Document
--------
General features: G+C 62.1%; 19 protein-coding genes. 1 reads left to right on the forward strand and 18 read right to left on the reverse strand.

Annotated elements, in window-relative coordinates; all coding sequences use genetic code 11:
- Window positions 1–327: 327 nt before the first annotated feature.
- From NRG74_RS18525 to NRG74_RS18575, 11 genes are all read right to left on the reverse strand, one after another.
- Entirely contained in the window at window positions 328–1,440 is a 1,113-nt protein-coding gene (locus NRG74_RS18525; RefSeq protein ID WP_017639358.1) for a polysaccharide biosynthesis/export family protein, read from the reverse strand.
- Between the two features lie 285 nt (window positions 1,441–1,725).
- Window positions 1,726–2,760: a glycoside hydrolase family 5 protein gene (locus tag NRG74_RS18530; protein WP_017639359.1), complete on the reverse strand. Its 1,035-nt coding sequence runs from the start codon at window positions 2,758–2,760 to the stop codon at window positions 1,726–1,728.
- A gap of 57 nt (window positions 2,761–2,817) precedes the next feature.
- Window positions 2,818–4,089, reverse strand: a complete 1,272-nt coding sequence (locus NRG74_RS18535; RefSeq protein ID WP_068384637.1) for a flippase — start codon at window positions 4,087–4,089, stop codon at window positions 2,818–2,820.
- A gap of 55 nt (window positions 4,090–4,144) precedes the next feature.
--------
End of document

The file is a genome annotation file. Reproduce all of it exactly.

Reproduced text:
General features: G+C 62.1%; 19 protein-coding genes. 1 reads left to right on the forward strand and 18 read right to left on the reverse strand.

Annotated elements, in window-relative coordinates; all coding sequences use genetic code 11:
- Window positions 1–327: 327 nt before the first annotated feature.
- From NRG74_RS18525 to NRG74_RS18575, 11 genes are all read right to left on the reverse strand, one after another.
- Entirely contained in the window at window positions 328–1,440 is a 1,113-nt protein-coding gene (locus NRG74_RS18525; RefSeq protein ID WP_017639358.1) for a polysaccharide biosynthesis/export family protein, read from the reverse strand.
- Between the two features lie 285 nt (window positions 1,441–1,725).
- Window positions 1,726–2,760: a glycoside hydrolase family 5 protein gene (locus tag NRG74_RS18530; protein WP_017639359.1), complete on the reverse strand. Its 1,035-nt coding sequence runs from the start codon at window positions 2,758–2,760 to the stop codon at window positions 1,726–1,728.
- A gap of 57 nt (window positions 2,761–2,817) precedes the next feature.
- Window positions 2,818–4,089, reverse strand: a complete 1,272-nt coding sequence (locus NRG74_RS18535; RefSeq protein ID WP_068384637.1) for a flippase — start codon at window positions 4,087–4,089, stop codon at window positions 2,818–2,820.
- A gap of 55 nt (window positions 4,090–4,144) precedes the next feature.